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Workshop on “Water Demand Under Extreme Events: Implications for Cities”
March 23 - March 24
The Institute of Water Policy, Lee Kuan Yew School of Public Policy, National University of Singapore, and the International Journal of Water Resources Development are organising a workshop on “Water demand under extreme hydrological events: Implications for cities”, 23-24 March 2020 in Singapore.
Impacts of extreme hydrological events, including floods, droughts, typhoons and hurricanes, are increasing all over the world. They are affecting human security and welfare and impacting upon the functional integrity of cities in terms of their increasing unpredictability. Flooding and related events are short-lived and difficult to predict both temporally and in terms of their spatial focus, whereas droughts may be multi-year events that intensify through time. They are also testing our ability to reliably forecast and manage them.
Extreme hydrological events are multifaceted phenomena and are challenging the current planning, management and adaptive capacities of cities in both the developed and developing world. The numerous interconnected issues for managing such events in cost-effective and socially-acceptable forms are impacting not only upon water institutions, but also upon city planning ones. This has made the process to understand, predict and manage them exceedingly complex. Furthermore, effective communication with the general public to reach a common social understanding of how much risk may be socially acceptable so that implementable policy decisions are taken has become extremely complex as well.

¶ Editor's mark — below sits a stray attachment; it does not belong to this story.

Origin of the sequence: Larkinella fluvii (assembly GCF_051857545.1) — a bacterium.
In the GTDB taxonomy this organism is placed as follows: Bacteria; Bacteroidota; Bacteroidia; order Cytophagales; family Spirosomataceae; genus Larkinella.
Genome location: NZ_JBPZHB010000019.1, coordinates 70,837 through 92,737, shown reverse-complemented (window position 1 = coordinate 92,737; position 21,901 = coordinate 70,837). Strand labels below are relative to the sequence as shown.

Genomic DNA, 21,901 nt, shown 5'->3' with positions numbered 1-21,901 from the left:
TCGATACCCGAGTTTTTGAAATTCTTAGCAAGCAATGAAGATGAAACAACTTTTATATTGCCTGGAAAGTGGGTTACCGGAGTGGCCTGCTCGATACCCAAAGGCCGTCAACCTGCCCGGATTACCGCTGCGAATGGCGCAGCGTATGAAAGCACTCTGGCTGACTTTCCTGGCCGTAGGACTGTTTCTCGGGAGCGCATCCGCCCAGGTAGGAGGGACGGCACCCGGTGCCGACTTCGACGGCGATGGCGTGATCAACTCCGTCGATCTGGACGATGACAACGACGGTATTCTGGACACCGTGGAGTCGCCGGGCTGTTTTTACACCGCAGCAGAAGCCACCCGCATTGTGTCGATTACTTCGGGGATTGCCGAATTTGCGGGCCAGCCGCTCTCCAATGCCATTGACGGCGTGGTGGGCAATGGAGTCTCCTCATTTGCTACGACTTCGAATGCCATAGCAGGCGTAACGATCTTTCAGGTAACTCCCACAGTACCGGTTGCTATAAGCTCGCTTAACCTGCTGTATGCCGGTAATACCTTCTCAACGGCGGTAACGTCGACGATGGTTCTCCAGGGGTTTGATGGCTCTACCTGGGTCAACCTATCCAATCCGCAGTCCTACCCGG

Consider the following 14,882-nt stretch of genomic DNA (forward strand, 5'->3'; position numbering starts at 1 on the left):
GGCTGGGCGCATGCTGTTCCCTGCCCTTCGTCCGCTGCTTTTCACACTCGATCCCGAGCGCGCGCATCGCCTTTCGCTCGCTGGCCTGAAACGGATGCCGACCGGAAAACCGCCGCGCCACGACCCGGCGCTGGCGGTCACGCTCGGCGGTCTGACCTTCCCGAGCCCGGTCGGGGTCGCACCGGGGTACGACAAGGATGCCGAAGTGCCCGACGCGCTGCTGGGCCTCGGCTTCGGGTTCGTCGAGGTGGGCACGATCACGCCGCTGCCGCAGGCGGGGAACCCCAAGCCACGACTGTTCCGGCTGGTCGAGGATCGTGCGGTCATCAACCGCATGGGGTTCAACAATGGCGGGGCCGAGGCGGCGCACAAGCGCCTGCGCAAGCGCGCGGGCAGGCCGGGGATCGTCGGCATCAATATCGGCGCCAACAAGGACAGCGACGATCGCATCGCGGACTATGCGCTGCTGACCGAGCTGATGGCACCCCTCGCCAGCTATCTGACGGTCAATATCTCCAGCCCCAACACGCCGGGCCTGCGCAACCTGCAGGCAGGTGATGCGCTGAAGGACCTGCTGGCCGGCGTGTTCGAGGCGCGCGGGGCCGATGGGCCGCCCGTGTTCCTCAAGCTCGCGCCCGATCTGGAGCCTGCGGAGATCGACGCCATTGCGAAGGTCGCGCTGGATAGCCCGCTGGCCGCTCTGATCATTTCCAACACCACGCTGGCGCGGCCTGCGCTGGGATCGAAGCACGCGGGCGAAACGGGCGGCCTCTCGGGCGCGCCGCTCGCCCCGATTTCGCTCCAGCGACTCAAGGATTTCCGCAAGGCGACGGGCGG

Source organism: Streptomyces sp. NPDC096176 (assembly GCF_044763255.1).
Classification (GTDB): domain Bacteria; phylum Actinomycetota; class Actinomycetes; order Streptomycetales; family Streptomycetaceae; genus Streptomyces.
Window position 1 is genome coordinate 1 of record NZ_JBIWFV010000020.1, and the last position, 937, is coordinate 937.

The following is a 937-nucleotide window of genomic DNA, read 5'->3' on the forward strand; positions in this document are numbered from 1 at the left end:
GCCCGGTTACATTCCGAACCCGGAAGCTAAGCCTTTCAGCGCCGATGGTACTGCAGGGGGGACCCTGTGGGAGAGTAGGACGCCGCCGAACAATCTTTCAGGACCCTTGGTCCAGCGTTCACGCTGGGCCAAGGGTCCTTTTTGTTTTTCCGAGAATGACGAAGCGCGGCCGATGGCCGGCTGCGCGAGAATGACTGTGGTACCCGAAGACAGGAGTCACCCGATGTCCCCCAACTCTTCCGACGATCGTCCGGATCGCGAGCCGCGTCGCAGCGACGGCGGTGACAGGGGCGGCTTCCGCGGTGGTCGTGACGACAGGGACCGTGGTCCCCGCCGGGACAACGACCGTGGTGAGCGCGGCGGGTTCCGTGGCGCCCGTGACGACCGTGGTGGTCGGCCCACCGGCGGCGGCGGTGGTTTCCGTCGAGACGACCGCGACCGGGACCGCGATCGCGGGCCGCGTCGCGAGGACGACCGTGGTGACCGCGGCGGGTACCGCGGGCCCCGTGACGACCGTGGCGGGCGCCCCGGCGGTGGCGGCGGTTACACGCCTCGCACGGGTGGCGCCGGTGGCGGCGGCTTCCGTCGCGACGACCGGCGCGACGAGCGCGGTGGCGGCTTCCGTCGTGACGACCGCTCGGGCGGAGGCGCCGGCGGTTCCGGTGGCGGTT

The focus of this 2-day workshop will include, but will not be limited to, discussions on the following topics, especially in terms of planning, policy, management, governance implications, implementation constraints and lessons learnt, both positive and negative:
• Urban water governance practices and processes for managing current and future extreme hydrological events.
• Vulnerability of current water supply, wastewater and stormwater management under extreme conditions and preparedness and disaster warning systems for such systems.
• Case studies of cities affected by extreme hydrological events as to what have been their short- and long-term water-management strategies, including what has worked, what has not worked and the reasons thereof.
• Social, economic, institutional, political and environmental implications of the policy and management decisions taken.
• Communication practices with stakeholders and policymakers, how they worked and reasons thereof.
The workshop will include a special discussion session on future research agendas to inform policymaking.
Authors will be informed on whether their abstract is considered suitable for presentation at the workshop by 10 December. Draft papers (minimum 5000 words) should be submitted by 15 February 2020 for discussion during the workshop.
Authors should finalise their papers in light of the discussions by 30 June 2020. These will be peer-reviewed for possible publication in the International Journal of Water Resources Development, www.tandfonline.com/loi/cijw20
Travel and hotel expenses of selected participants will be covered by the workshop organisers.